Add Some Edge To Your Blades With Blown-Arc Plasma

If you polled science fiction fans on what piece of technology portrayed by the movies that they most desire, chances are pretty good that the lightsabers from the Star Wars franchise would be near the top of the list. There’s just something about having that much power in the palm of your hand and still needing to be up close and personal to fight with it. Plus being able to melt holes in bulkheads is pretty keen, as are the cool sounds.

Sadly, the day we can shape and contain plasma in a blade-shaped field is probably pretty far off, but that didn’t stop [Alan Pan] from trying the next best thing: a handheld plasma-projecting blade. He starts with a basic Jacob’s ladder. We’ve seen many of these before, but the basic idea is to ionize the air between two parallel, vertical conductors; the hot plasma heats the air causing it to rise until it reaches the top and snuffs itself out, starting the process over again at the bottom. His twist is to force the plasma into a sheet between the electrodes with air from a leaf blower, forming a blown-arc plasma. That’s pretty cool looking by itself, but he also stretched the electrodes along razor-sharp wood planer blades, for extra danger. We have to admit that the thing looks pretty intimidating, even if the plasma doesn’t really pack bulkhead-melting thermal power. Check out the results in the video below.

We’d love to see [Alan] make good on his promise to make the whole thing self-contained with an electric ducted fan or mini jet engine. Even as it is, it’s still pretty neat. It’s not really his first lightsaber rodeo, but at least this one doesn’t need butane.

Thanks for the tip, [baldpower].

8 thoughts on “Add Some Edge To Your Blades With Blown-Arc Plasma

  1. “If you polled science fiction fans on what piece of technology portrayed by the movies that they most desire, chances are pretty good that the lightsabers from the Star Wars franchise would be near the top of the list. There’s just something about having that much power in the palm of your hand and still needing to be up close and personal to fight with it. Plus being able to melt holes in bulkheads is pretty keen, as are the cool sounds.”

    Not sure a confined plasma would do all that anyway, even if we could.

  2. Interesting.

    Furby lasted a lot longer than I expected. I was expecting Furbies CPU (SunPlus SPC81A) to execute a HCF instruction (Halt and Catch Fire) much sooner.

    Some other observations:

    The correct high voltage cable is used for the Cathode (+) side of the LOPT (Flyback transformer) but the Anode side (-) looks like it is only rated at a couple of hundred volts. It might as well be bare wire.

    The Transformer (LOPT) is running totally isolated from the low voltage side (floating). These LOPTS are designed to have a much lower insulation breakdown voltage at the lower end of the coil (where it is less required) than the upper winding that would normally have a much higher voltage when referenced to the driving circuitry. So don’t drive something like this from anything other than a totally isolated battery power source.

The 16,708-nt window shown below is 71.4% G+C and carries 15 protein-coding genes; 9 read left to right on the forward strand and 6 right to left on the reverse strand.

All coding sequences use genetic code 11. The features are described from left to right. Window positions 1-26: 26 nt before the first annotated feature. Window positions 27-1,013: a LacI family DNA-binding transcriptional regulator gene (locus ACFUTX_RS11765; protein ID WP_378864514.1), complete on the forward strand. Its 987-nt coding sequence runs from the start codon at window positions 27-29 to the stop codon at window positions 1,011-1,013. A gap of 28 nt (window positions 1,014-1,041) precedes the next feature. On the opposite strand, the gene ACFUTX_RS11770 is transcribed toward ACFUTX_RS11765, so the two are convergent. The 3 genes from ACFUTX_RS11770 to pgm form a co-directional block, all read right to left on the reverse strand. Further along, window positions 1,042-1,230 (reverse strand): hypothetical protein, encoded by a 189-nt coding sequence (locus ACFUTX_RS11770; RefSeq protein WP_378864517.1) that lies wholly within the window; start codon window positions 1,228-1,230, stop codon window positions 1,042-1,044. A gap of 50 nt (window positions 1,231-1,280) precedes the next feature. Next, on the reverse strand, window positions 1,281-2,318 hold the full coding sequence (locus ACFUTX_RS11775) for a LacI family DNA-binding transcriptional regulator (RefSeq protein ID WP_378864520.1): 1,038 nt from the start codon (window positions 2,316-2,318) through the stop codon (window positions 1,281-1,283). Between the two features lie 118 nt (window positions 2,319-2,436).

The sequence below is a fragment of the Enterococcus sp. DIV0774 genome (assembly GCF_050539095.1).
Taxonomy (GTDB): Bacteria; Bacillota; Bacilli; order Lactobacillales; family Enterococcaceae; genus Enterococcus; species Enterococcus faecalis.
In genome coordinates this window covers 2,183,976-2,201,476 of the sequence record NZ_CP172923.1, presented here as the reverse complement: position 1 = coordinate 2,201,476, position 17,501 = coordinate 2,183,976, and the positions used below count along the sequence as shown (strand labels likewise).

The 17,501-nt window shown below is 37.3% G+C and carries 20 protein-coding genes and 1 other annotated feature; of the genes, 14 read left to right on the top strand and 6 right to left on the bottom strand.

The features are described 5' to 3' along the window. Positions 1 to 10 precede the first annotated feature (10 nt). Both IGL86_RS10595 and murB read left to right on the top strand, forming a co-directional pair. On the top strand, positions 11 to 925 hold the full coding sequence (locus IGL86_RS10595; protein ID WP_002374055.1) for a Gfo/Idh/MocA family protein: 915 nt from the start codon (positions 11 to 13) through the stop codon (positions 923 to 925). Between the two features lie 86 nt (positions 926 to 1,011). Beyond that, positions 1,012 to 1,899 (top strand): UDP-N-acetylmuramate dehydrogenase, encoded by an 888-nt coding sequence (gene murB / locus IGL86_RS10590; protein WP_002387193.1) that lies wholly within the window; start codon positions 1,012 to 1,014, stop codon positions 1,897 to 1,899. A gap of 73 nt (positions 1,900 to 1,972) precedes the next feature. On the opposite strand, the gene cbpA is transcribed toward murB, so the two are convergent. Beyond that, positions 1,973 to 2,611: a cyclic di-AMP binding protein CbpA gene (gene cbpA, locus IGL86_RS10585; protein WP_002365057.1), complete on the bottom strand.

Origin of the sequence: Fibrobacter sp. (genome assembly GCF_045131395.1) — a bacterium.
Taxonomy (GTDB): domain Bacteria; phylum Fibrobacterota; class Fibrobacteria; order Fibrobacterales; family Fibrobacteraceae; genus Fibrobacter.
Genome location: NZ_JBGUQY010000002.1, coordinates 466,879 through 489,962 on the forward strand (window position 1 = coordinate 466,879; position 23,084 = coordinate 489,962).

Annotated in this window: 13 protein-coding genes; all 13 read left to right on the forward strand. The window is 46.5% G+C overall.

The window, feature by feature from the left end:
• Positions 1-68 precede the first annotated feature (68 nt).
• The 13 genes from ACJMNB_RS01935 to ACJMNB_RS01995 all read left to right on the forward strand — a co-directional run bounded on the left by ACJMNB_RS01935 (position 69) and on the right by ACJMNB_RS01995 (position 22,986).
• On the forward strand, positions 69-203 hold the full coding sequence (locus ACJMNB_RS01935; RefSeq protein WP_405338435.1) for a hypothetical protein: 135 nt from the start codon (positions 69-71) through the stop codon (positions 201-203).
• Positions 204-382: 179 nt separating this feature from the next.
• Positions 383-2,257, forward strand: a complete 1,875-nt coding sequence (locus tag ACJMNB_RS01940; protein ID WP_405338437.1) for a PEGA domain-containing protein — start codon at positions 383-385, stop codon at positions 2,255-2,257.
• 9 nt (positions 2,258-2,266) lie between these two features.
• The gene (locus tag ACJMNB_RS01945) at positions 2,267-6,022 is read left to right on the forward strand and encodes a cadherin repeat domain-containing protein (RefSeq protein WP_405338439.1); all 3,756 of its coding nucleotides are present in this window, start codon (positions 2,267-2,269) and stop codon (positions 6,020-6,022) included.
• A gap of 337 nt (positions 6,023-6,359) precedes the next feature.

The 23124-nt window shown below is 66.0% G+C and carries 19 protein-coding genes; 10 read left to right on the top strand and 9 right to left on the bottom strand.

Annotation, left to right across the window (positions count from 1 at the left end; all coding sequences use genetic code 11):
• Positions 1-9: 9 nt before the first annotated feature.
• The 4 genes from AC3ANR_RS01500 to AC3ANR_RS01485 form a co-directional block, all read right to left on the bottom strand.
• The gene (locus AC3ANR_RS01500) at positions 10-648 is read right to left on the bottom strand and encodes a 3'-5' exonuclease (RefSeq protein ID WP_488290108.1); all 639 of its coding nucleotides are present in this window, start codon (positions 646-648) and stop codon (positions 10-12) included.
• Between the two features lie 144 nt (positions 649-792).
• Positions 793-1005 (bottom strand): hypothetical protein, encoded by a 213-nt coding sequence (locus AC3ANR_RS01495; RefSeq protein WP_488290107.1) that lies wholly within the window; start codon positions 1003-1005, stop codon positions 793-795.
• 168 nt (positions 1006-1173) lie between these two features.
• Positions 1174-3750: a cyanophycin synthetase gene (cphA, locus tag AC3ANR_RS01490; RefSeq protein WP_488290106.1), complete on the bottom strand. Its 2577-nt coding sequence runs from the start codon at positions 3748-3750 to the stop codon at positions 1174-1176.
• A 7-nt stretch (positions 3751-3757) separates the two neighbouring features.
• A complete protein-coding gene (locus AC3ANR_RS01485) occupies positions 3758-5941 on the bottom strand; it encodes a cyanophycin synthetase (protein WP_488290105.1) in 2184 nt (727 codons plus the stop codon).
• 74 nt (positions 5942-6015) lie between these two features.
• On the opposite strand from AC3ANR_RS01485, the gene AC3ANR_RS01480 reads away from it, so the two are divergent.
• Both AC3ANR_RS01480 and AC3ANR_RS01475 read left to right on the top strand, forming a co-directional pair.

I have seen High voltage (HV) used in heat sink design to break the thermal laminar effect that reduces heat sink efficiency. I wonder if a similar technique could be used instead of the air blower.

  3. I’m wondering if a different orientation might work? I’m not knowledgeable enough to understand the behavior of the plasma in a different configuration… At 4:26, he shows the leafblower with the Jacobs ladder. Would it be possible to make a setup that uses two long, bent sheet electrodes to do the same thing? Effectively, the view of the leafblower ladder at this point would be a cross sectional view perpendicular to the length of the blade.

    In my naive mind, this could result in two parallel blade surfaces with a valley instead of a cutting edge. Air could be blown along the length of the blade. The ladder would be blown outwards, giving the effect of the plasma ‘cutting surface’.

    Please let me know if there are drawbacks I have not considered, so I can adjust my mental model!
    J

    1. Quote: “I’m wondering if a different orientation might work?”
      Electrons are rather light so the orientation is not significantly effected by gravity. Orientation (unless you have another meaning) does not matter.

      Quote: “Would it be possible to make a setup that uses two long, bent sheet electrodes to do the same thing?”
      The shape of the conductor is not greatly relevant as it is a self regulating system. The distance the arc will strike is a result of the voltage.

      Quote: “In my naive mind, this could result in two parallel blade surfaces with a valley instead of a cutting edge.”
      Increasing the surface area of the contact points may slow the progress of the arc. But the arc itself is limited by the joules of energy that create it and any additional surface area does not increase the energy source.

      Your concept is realizable on the provisor if increasing the source and dissipation of energy. However, the increase necessary is probably more substantial than you may expect.

      1. Thanks Röb –
        To clarify my thought about orientation – I believe it could be better expressed as the orientation of the leafblower to the arc produced by the parallel blades. Pushing the plasma perpendicular to, rather than along, the length of the electrodes.

        Your point about the surface area is interesting. I presume the energy required to sustain a wider arc increases with the surface area of the contacts in a nonlinear way.

        Thank you for your insight, it is appreciated!

  4. Would it be possible to use Nitrogen in a backpack cylinder, to operate an overpowered Plasma cutter, to male the plasma blade? Probably be more like a super-torch, but…

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